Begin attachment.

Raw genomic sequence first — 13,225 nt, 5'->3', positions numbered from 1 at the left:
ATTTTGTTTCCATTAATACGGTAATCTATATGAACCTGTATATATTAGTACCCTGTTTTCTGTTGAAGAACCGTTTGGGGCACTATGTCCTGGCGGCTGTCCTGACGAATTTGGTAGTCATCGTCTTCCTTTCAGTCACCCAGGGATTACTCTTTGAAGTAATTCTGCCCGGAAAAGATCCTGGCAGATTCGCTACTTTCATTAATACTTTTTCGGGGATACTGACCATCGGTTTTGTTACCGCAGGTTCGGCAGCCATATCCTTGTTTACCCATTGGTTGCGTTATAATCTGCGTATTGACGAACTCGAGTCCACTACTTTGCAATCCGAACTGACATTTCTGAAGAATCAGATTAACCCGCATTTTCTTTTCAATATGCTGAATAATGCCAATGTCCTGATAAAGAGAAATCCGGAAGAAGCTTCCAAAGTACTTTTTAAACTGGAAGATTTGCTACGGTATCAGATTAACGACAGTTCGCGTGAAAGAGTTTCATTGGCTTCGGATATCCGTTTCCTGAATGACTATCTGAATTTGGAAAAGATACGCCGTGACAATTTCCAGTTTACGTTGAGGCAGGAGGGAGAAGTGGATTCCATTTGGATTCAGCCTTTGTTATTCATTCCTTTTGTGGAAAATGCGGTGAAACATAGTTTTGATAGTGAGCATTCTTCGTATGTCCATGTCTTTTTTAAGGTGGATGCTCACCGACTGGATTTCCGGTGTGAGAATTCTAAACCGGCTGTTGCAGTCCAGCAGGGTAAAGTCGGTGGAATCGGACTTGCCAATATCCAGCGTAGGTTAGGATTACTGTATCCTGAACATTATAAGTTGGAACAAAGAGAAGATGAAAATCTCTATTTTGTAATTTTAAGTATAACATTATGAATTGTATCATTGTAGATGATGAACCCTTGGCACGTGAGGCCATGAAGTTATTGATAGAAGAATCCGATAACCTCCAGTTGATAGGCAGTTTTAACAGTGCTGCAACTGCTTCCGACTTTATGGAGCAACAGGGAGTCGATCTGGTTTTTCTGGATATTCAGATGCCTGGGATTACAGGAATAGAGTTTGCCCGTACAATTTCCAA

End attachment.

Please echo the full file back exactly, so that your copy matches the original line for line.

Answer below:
Raw genomic sequence first — 13,225 nt, 5'->3', positions numbered from 1 at the left:
ATTTTGTTTCCATTAATACGGTAATCTATATGAACCTGTATATATTAGTACCCTGTTTTCTGTTGAAGAACCGTTTGGGGCACTATGTCCTGGCGGCTGTCCTGACGAATTTGGTAGTCATCGTCTTCCTTTCAGTCACCCAGGGATTACTCTTTGAAGTAATTCTGCCCGGAAAAGATCCTGGCAGATTCGCTACTTTCATTAATACTTTTTCGGGGATACTGACCATCGGTTTTGTTACCGCAGGTTCGGCAGCCATATCCTTGTTTACCCATTGGTTGCGTTATAATCTGCGTATTGACGAACTCGAGTCCACTACTTTGCAATCCGAACTGACATTTCTGAAGAATCAGATTAACCCGCATTTTCTTTTCAATATGCTGAATAATGCCAATGTCCTGATAAAGAGAAATCCGGAAGAAGCTTCCAAAGTACTTTTTAAACTGGAAGATTTGCTACGGTATCAGATTAACGACAGTTCGCGTGAAAGAGTTTCATTGGCTTCGGATATCCGTTTCCTGAATGACTATCTGAATTTGGAAAAGATACGCCGTGACAATTTCCAGTTTACGTTGAGGCAGGAGGGAGAAGTGGATTCCATTTGGATTCAGCCTTTGTTATTCATTCCTTTTGTGGAAAATGCGGTGAAACATAGTTTTGATAGTGAGCATTCTTCGTATGTCCATGTCTTTTTTAAGGTGGATGCTCACCGACTGGATTTCCGGTGTGAGAATTCTAAACCGGCTGTTGCAGTCCAGCAGGGTAAAGTCGGTGGAATCGGACTTGCCAATATCCAGCGTAGGTTAGGATTACTGTATCCTGAACATTATAAGTTGGAACAAAGAGAAGATGAAAATCTCTATTTTGTAATTTTAAGTATAACATTATGAATTGTATCATTGTAGATGATGAACCCTTGGCACGTGAGGCCATGAAGTTATTGATAGAAGAATCCGATAACCTCCAGTTGATAGGCAGTTTTAACAGTGCTGCAACTGCTTCCGACTTTATGGAGCAACAGGGAGTCGATCTGGTTTTTCTGGATATTCAGATGCCTGGGATTACAGGAATAGAGTTTGCCCGTACAATTTCCAA